Budget

Tracing the Source of Income Inequality

President Ronald Reagan, delivering his Inaugural Address on Jan. 20, 1981.

Exclusive: Economist Thomas Piketty traces the explosion of income inequality in America to political decisions, especially the right-wing policies of Ronald Reagan who simultaneously slashed taxes for the rich and decried government intervention in the economy, writes Jim DiEugenio.

Hillary Clinton’s Hawkish Legacy

Former Secretary of State Hillary Clinton.

To the surprise of some, the U.S. State Department has emerged as the Obama administration’s most hawkish branch, out-toughing the Pentagon which has urged restraint at times as State pushes for war. This shift dates back to Hillary Clinton’s tenure as Secretary, reports JP Sottile.

Learning the Lessons of the 1 Percent

Ohio State University's University Hall.

America’s transformation into a bifurcated society of a few rich and then the rest is occurring in academia as well, with bloated salaries for top administrators combined with the exploitation of poorly paid “adjunct” professors and a financial squeeze on students, as Lawrence S. Wittner explains.

The Money Behind the Gun Madness

Wayne LaPierre, executive vice president of the National Rifle Association.

Since the American Right succeeded in reframing the Framers’ “well-regulated militia” context for the Second Amendment, gun madness – punctuated by frequent mass slaughters – has become the U.S. nightmare. But the real motivation is money, says Michael Winship.

Too Many VA Delays, Too Many Wars

Graves at Arlington Cemetery

The scandal about excessive waiting times for U.S. veterans to get medical coverage is a fresh reminder about the delayed costs from the wars in Afghanistan and Iraq, indeed from the excessive use of the American military, as Michael Winship reflects on the message from Memorial Day.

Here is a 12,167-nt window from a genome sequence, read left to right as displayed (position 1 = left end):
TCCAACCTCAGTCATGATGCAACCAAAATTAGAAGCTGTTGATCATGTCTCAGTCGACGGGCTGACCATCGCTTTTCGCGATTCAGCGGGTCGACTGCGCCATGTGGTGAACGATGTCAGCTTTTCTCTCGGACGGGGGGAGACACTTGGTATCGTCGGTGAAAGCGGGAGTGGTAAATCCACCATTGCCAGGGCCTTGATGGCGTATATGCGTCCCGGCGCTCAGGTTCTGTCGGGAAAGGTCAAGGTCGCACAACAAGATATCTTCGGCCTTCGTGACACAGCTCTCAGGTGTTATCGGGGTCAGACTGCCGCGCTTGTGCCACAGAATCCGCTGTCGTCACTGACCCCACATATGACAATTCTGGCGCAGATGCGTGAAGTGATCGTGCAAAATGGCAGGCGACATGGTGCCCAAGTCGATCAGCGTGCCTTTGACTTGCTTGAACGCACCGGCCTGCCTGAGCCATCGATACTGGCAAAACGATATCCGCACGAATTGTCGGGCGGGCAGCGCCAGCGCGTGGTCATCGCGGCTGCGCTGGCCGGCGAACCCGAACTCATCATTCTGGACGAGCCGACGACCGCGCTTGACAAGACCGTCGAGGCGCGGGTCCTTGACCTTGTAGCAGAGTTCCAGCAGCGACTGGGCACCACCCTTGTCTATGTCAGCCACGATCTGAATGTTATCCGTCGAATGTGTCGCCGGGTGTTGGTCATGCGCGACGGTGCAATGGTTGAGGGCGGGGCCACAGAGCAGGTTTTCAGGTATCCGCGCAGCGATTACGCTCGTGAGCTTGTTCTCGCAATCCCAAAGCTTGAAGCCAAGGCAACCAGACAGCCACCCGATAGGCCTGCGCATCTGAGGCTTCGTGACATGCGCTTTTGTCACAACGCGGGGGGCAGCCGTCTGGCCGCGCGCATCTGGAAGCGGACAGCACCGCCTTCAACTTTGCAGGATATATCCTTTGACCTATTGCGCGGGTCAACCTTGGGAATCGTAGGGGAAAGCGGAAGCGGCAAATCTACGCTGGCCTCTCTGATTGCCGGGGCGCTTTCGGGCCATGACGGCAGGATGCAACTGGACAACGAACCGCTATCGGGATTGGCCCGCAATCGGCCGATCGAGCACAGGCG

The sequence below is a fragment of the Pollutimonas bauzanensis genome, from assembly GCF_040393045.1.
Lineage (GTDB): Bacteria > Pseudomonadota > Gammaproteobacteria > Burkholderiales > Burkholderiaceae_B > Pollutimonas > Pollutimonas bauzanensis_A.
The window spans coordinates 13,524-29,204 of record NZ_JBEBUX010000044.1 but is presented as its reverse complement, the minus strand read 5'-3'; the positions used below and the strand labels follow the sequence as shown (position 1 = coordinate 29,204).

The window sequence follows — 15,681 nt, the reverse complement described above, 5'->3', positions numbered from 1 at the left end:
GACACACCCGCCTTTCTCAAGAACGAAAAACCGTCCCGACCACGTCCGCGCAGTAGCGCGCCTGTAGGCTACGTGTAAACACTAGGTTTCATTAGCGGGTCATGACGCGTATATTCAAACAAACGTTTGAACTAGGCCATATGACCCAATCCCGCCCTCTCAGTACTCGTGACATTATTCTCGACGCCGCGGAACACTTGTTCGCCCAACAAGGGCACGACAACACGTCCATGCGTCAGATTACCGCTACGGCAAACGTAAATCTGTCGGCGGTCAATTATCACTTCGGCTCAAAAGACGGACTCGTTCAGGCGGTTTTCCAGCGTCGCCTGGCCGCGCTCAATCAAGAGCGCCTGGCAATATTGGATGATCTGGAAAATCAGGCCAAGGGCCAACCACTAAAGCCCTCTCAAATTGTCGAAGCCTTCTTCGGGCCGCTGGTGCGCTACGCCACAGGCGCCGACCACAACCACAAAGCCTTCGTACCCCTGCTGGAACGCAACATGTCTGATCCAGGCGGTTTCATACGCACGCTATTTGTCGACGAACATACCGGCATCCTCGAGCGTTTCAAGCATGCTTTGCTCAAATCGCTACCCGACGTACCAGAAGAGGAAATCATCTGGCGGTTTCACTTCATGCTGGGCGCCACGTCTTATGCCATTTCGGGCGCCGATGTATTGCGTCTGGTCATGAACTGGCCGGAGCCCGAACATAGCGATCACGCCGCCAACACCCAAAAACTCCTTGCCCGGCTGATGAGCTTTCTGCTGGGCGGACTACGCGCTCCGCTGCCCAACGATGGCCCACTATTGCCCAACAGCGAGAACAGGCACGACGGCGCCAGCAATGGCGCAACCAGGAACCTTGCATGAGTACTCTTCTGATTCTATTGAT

The ‘Net Neutrality’ Fight Heats Up

fcc-symbol

The battle over the FCC’s plans for limiting “Net Neutrality” – and giving a speed advantage to the people who can pay a premium – is heating up as protesters bring the fight to Washington, writes Michael Winship.

The Limits of US Military Power

Seahawk helicopters fire flares as they approach the aircraft carrier USS Abraham Lincoln in the Atlantic Ocean, Aug. 2, 2012. (Photo credit: U.S. Navy Seaman Zachary A. Anderson)

Official Washington’s new conventional wisdom is that the Obama administration is weak because it won’t launch military strikes against every adversary around the world. But the reality is that military force has done little to project U.S. power since World War II, writes Lawrence S. Wittner.

The Fat Cats of Fast-Food

A protest for higher pay in the fast-food industry. (Photo by Annette Bernhardt)

Pay inequity has worsened across the U.S. economy, but perhaps nowhere more than in the fast-food industry where CEOs and other top executives fatten their compensation as their fast-food workers subsist on taxpayer-provided food stamps, as Michael Winship explains.

Hearing US ‘Allies’ Whine

President Barack Obama talks with Emperor Akihito and Empress Michiko during a state call at the Imperial Palace in Tokyo, Japan, April 24, 2014. (Official White House Photo by Pete Souza)

Official Washington is abuzz with punditry about President Obama showing weakness around the world, with the old-reliable antidote being more Pentagon spending and more foreign military adventures. But this “debate” misses how real U.S. interests are served, writes ex-CIA analyst Paul R. Pillar.

The Iron Law of Oligarchy Returns

Thomas Piketty's "Capital in the Twenty-first Century."

America likes to think of itself as a land of the Great Middle Class with a government “of, by and for the people.” But that reality has changed drastically over the past several decades, as money and power have created a dominant American Oligarchy, writes Danny Schechter.